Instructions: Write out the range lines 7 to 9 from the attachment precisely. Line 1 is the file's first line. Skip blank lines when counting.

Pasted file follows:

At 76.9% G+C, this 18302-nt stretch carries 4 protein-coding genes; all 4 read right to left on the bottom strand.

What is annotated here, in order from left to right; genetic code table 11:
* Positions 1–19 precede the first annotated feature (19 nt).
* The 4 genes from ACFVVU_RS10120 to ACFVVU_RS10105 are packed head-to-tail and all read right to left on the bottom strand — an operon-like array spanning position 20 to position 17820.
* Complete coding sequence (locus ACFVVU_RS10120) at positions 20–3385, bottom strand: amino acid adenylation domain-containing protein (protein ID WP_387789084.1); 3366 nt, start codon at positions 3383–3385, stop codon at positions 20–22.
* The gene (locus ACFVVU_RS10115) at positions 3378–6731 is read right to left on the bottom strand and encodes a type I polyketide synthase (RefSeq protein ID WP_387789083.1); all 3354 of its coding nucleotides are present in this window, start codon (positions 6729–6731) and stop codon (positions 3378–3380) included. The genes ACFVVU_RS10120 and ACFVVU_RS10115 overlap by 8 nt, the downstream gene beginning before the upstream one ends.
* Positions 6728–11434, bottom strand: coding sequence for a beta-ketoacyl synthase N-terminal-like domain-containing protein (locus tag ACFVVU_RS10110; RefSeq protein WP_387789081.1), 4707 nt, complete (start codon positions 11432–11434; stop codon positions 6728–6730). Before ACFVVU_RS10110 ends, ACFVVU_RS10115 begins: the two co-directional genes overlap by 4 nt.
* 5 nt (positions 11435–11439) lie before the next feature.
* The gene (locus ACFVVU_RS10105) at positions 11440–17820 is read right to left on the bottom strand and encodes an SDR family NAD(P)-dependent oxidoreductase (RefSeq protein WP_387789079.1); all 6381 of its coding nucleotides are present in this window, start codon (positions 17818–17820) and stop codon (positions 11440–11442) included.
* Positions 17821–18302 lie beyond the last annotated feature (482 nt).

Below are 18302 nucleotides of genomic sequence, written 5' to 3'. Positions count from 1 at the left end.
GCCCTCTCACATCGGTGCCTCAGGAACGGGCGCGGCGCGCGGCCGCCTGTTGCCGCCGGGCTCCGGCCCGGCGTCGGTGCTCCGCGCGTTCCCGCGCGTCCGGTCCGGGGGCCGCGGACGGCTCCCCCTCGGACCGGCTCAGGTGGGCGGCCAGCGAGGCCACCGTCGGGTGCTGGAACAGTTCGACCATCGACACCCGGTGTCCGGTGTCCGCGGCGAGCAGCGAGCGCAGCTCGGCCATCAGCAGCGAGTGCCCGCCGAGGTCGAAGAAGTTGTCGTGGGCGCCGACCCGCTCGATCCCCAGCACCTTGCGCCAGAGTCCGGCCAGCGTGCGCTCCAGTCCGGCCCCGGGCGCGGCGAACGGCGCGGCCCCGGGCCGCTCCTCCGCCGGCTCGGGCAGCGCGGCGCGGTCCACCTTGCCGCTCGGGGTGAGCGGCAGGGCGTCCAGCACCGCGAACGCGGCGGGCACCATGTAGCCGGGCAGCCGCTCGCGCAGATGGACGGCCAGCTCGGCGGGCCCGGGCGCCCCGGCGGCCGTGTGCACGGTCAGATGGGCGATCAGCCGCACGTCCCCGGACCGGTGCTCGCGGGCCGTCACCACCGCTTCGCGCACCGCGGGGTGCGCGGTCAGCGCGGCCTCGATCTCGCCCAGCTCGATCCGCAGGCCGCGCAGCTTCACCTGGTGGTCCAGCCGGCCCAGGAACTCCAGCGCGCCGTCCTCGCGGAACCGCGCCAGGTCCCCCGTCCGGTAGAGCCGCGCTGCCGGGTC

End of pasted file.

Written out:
* Positions 6728–11434, bottom strand: coding sequence for a beta-ketoacyl synthase N-terminal-like domain-containing protein (locus tag ACFVVU_RS10110; RefSeq protein WP_387789081.1), 4707 nt, complete (start codon positions 11432–11434; stop codon positions 6728–6730). Before ACFVVU_RS10110 ends, ACFVVU_RS10115 begins: the two co-directional genes overlap by 4 nt.
* 5 nt (positions 11435–11439) lie before the next feature.
* The gene (locus ACFVVU_RS10105) at positions 11440–17820 is read right to left on the bottom strand and encodes an SDR family NAD(P)-dependent oxidoreductase (RefSeq protein WP_387789079.1); all 6381 of its coding nucleotides are present in this window, start codon (positions 17818–17820) and stop codon (positions 11440–11442) included.